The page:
by flyingsquid (#48459767) Attached to: Officer Not Charged In Michael Brown Shooting

We the public don't yet know all the facts. Nonetheless, it was an immensely difficult case to build for the prosecutor as the only person alive who knew what happened was the one who pulled the trigger.

Two words: gun camera.

They started using gun cameras in WWII to look at the effectiveness of the aircraft, but you could use them on police firearms to hold police accountable when they draw their weapons. Here the main problem is the he-said they-said nature of the event. We don't know what happened because there is no recorded account of it. Using off-the-shelf technology, you could install a small iPhone style camera and microphone that activates whenever the safety of the weapon is taken off and enough storage for 10-15 minutes of footage and audio. The recorded footage would then be available to establish whether the officer was justified in drawing their weapon and, if fired, whether the firing of the weapon was justified. If the officer committed murder, we'd know. If it was justifiable, we'd know. Either way, we wouldn't have rioting in the streets right now.

Comment: Re:The "Protesters" (Score 4, Insightful) 1128

by flyingsquid (#48457799) Attached to: Officer Not Charged In Michael Brown Shooting
It's worth remembering that the protests started out peacefully. It was the police who escalated things by responding to peaceful protests with armored vehicles, police in body armor carrying assault rifles, launching tear gas at people exercising their constitutionally protected rights to freedom of assembly and freedom of speech. You have a police force that has abdicated its responsibility to protect and serve the population, and is instead acting like an occupying army and oppressing the community they are sworn to help. And this is after years of targeting the black community. If you act like an occupying force, it's hardly surprising if people start acting like insurgents.

Comment: Reminds me of the movie Brazil (Score 1) 169

by stealth.c (#48418775) Attached to: City of Toronto Files Court Injunction Against Uber
...and the crime of unlicensed duct work. People are taking money in exchange for giving car rides. Look, if the Toronto city government is willing to let any old moron DRIVE a car (and they are), I think those same people can be trusted to delegate to a hired driver without risking a carpocalypse.

Comment: Re:How did your senator vote? (Score 1) 445

by stealth.c (#48418675) Attached to: Republicans Block Latest Attempt At Curbing NSA Power
I'm afraid the Republican Party has always been the party of empire. Recall that the first Republican President waged the country's bloodiest war to prevent the central government's domain from shrinking. The war turned a federation of sovereign states into a compulsory chain of provinces. There is no "smaller government" party in the US, because Americans would never vote for one.

Comment: Re:The point (Score 1) 204

by flyingsquid (#48381473) Attached to: Your Incompetent Boss Is Making You Unhappy

You seem to have missed the point. I don't think it's a mystery that the competence of your boss contributes to your workplace happiness. The important thing relevant to this study, however, is that the competence of your boss is the single strongest predictor of workers' well-being, way ahead of other factors such as education, earnings, job tenure and public vs. private sector.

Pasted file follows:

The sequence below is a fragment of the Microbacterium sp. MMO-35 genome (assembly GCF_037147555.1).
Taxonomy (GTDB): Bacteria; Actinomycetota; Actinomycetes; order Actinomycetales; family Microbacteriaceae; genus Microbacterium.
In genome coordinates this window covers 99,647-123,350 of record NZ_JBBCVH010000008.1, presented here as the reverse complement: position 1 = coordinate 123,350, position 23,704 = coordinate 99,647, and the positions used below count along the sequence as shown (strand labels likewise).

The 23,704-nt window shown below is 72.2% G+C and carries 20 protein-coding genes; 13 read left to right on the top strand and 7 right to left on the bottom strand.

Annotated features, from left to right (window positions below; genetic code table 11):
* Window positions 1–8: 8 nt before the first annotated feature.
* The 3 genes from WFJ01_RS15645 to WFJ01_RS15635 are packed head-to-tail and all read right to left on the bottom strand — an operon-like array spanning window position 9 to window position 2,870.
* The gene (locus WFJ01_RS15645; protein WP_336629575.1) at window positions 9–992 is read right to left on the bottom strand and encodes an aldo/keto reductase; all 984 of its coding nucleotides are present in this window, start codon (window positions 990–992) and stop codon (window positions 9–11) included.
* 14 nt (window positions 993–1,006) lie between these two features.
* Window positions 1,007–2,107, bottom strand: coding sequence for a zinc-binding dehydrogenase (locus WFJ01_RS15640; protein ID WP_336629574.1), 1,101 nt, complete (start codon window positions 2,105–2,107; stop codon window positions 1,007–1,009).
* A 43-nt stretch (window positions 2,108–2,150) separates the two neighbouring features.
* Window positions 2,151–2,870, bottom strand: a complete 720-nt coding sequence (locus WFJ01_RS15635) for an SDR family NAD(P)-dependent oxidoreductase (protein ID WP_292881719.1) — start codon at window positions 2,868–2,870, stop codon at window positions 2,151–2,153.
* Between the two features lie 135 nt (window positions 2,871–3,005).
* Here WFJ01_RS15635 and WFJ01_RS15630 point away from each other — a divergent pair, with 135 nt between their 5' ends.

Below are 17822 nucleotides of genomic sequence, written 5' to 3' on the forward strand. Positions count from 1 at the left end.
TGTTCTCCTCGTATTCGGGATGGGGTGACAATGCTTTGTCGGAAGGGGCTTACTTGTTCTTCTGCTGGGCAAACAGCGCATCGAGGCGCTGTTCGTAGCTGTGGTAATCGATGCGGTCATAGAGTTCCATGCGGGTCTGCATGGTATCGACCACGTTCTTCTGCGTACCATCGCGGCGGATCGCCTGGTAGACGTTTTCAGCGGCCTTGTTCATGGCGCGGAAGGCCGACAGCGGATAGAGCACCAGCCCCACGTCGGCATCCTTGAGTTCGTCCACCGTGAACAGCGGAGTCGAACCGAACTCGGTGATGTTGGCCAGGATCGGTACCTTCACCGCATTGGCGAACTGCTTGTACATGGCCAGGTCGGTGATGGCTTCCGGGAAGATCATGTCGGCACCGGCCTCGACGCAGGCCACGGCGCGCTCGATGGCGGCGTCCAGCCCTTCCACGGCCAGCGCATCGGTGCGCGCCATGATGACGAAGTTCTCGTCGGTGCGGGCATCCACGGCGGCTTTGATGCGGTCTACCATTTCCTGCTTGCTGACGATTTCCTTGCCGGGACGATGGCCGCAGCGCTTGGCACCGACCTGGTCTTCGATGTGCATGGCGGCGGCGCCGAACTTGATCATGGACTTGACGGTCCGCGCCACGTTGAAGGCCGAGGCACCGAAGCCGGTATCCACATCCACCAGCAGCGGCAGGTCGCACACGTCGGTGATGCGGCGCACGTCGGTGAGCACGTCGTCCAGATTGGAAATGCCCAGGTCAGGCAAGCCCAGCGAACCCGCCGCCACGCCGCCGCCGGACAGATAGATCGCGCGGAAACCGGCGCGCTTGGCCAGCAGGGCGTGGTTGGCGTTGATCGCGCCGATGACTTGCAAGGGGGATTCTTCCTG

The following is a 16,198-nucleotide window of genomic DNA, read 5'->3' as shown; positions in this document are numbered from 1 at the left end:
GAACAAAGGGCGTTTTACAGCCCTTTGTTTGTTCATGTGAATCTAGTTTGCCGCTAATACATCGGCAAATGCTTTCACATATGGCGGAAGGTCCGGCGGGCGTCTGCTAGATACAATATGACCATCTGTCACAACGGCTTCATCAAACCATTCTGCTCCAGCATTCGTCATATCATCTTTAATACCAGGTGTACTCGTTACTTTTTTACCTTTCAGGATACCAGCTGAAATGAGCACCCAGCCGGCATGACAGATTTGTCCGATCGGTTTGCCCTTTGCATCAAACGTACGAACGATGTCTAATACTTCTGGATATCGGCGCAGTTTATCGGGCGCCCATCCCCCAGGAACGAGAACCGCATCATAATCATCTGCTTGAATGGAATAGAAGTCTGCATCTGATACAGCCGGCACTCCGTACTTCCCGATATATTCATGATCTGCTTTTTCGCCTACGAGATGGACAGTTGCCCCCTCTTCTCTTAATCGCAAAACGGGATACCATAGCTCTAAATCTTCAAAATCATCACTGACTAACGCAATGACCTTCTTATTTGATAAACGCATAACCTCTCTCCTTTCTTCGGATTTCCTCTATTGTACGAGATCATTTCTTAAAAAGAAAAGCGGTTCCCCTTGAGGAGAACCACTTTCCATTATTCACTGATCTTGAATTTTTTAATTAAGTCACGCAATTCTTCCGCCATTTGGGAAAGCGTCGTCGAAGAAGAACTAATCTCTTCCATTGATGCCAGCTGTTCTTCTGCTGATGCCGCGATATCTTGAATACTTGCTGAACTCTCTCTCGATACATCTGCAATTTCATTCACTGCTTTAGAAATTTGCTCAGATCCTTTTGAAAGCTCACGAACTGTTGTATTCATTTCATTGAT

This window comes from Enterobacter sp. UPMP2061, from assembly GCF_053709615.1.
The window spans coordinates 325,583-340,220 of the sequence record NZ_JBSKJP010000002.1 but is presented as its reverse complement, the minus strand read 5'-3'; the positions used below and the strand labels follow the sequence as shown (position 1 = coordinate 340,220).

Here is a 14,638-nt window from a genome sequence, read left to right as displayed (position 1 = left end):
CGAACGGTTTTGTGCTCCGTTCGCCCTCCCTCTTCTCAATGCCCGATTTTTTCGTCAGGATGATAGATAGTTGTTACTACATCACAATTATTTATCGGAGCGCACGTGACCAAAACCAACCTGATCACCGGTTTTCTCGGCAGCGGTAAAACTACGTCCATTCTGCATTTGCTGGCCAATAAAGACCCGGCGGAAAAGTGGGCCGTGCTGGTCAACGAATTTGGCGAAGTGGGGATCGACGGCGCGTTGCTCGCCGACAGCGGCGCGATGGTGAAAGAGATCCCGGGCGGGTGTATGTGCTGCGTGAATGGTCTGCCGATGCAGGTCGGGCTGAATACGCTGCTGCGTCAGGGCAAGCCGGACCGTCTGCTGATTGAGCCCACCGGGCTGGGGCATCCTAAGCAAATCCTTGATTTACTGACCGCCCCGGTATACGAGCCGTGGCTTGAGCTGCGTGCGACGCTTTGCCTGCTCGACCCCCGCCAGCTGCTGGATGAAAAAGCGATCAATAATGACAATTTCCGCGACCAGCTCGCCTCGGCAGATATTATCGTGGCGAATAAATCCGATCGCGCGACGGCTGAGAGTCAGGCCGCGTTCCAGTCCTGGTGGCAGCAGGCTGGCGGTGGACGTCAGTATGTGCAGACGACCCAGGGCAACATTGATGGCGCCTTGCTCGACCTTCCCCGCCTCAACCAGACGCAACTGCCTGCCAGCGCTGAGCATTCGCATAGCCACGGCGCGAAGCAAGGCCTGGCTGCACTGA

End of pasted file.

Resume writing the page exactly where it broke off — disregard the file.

That's not a "duh", and it's a valuable piece of data that companies can use to try to retain valuable employees, a direction in which they can invest resources to avoid costly turnover and the constant expense of training new employees and/or avoid loss of productivity due to miserable employees.

So how do companies recognize these valuable bosses? The study itself may provide the answer. If competency predicts happiness, then perhaps worker happiness is a predictor of competence? The implication is that perhaps employees should be given a bigger say in who gets promotions. I suppose we run the risk of bosses taking a bread-and-circuses approach to employee management, but it seems fairly obvious that if the people you're already managing are miserable, you shouldn't be promoted so that you manage even more people.

Comment: Re:Economics plays a role here (Score 1) 87

by flyingsquid (#48177227) Attached to: Researchers Scrambling To Build Ebola-Fighting Robots

The NIH is not the CDC. By the way, the DoD will spend $495.6 Billion (with a B) next year. $39 million will not even pay for a fix for the cluster fuck that is the F-35.

Oh yeah, about that... turns out that they found another glitch with the F-35. It's a funny story. So you probably know about the software glitches, and the cracks in the airframe, and the issues with the tailhook being in the wrong place on the carrier version. Well, turns out that the F-35 has a feature that sprays Ebola-laden blood and fecal matter all over when you turn the engine on.

Of course, it is easy to point fingers and say "hey, Lockheed Martin! Maybe you shouldn't include a feature where the plane sprays highly infectious Ebola-infected blood and feces everywhere!!" But developing a fighter aircraft is a complicated job. And hindsight is 20-20.

Anyway, it's easily fixable, it will just require a few more years and a few billion more dollars and I'm sure we can sort the Ebola-spraying feature all out. Now, the bubonic plague-infested rats are a more complicated issue. They're part of the targeting system, you see...